Hi! I’ve been playing drums for thirty-four years and have been performing for almost that long. I started with playing drums in the high school jazz band. I’ve been teaching and writing method books for about twenty-five years; I taught in Santa Rosa, CA until the time I moved to Tucson ten years ago, where I’ve been teaching since.
I graduated from PIT, at Musician Institute of Technology in Hollywood, CA, in 1987. I also took private lessons with Gregg Bissonette. To make the most out of my education in California, I was up at 5 am daily to practice rudiments and reading music. After school, I would go to a rented storage unit near the freeway where I could practice for as long as I wanted. Sleeping for five hours per day was the norm, as the only thing I did was fine-tune my music abilities. There were hundreds of drummers who started the year, of which less than fifty of us graduated. PIT was pretty intense!
Recently, I had another great learning experience. I entered a contest that Modern Drummer was having thru ReverbNation.com, where I was picked out of five hundred musician entries to go to the Modern Drummer Rock & Roll Fantasy Camp in Las Vegas, NV, for three days to jam and learn from some of the all-time greatest recording artists. For the past thirteen years, I’ve had guitar and bass in my playing and teaching repertoire too, so at this Fantasy Camp, I played guitar in the Denny Seiwell band.
My newest endeavor in the music business has been writing and recording different styles of music in my studio, from theme songs and background music to complete (all instruments) songs.
I have a few practice tips I’d like to share. Practice slowly, and let the music become part of you before increasing your speed. (If you practice fast, you won’t last.) Practice how you’re going to perform, don’t practice while you’re performing. Play for today, and practice for tomorrow. And always practice with a metronome or drum machine. I can guarantee if you can’t keep a steady groove, you won’t get hired for any kind of gig.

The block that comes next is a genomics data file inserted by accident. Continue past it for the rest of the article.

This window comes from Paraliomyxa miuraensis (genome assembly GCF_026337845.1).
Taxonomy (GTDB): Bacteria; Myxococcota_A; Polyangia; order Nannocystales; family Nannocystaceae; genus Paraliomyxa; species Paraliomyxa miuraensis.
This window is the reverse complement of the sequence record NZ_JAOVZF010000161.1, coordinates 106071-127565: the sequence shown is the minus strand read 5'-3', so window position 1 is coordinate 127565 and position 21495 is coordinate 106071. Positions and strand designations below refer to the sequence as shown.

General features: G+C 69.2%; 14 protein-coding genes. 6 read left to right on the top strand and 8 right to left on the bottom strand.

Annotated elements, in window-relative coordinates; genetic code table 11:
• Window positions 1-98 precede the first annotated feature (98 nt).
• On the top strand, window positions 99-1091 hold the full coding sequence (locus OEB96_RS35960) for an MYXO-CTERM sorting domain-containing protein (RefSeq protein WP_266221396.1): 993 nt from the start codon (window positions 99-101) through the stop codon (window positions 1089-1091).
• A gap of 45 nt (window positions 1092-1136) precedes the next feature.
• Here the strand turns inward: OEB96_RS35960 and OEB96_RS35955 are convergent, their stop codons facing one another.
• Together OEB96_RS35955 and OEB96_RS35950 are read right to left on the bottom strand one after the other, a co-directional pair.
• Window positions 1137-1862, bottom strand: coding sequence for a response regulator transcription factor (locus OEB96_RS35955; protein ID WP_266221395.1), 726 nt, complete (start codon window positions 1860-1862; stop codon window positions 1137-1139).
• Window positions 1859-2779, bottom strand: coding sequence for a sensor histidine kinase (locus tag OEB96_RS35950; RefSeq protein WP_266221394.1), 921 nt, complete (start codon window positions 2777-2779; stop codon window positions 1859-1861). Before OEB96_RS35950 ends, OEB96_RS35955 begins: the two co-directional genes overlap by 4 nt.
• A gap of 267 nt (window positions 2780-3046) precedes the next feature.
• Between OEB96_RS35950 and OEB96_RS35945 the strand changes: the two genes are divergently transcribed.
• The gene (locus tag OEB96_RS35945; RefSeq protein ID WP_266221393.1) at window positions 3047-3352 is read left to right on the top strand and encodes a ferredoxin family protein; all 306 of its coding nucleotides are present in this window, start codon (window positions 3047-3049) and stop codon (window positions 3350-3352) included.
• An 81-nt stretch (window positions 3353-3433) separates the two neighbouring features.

Lastly, here’s my music tips for young players. Feel, timing, and control is the key to your success. Listen to as many different styles of music as you can, and work on copying the feel of those styles. Always know where beat 1 is. When going for an audition. play simple, listen to all the band members, and don’t over play. Remember, it’s not about you; it’s about how great you can make the band sound. I was told this a long time ago, and I’ll share it with you—flashy chops and a buck will get you a cup of coffee, but a steady groove will make you a great living.
I’d like to send special thanks to ReverbNation, David Fishof, Kevin Kearns, and Billy Amendola at Modern Drummer for making all this possible.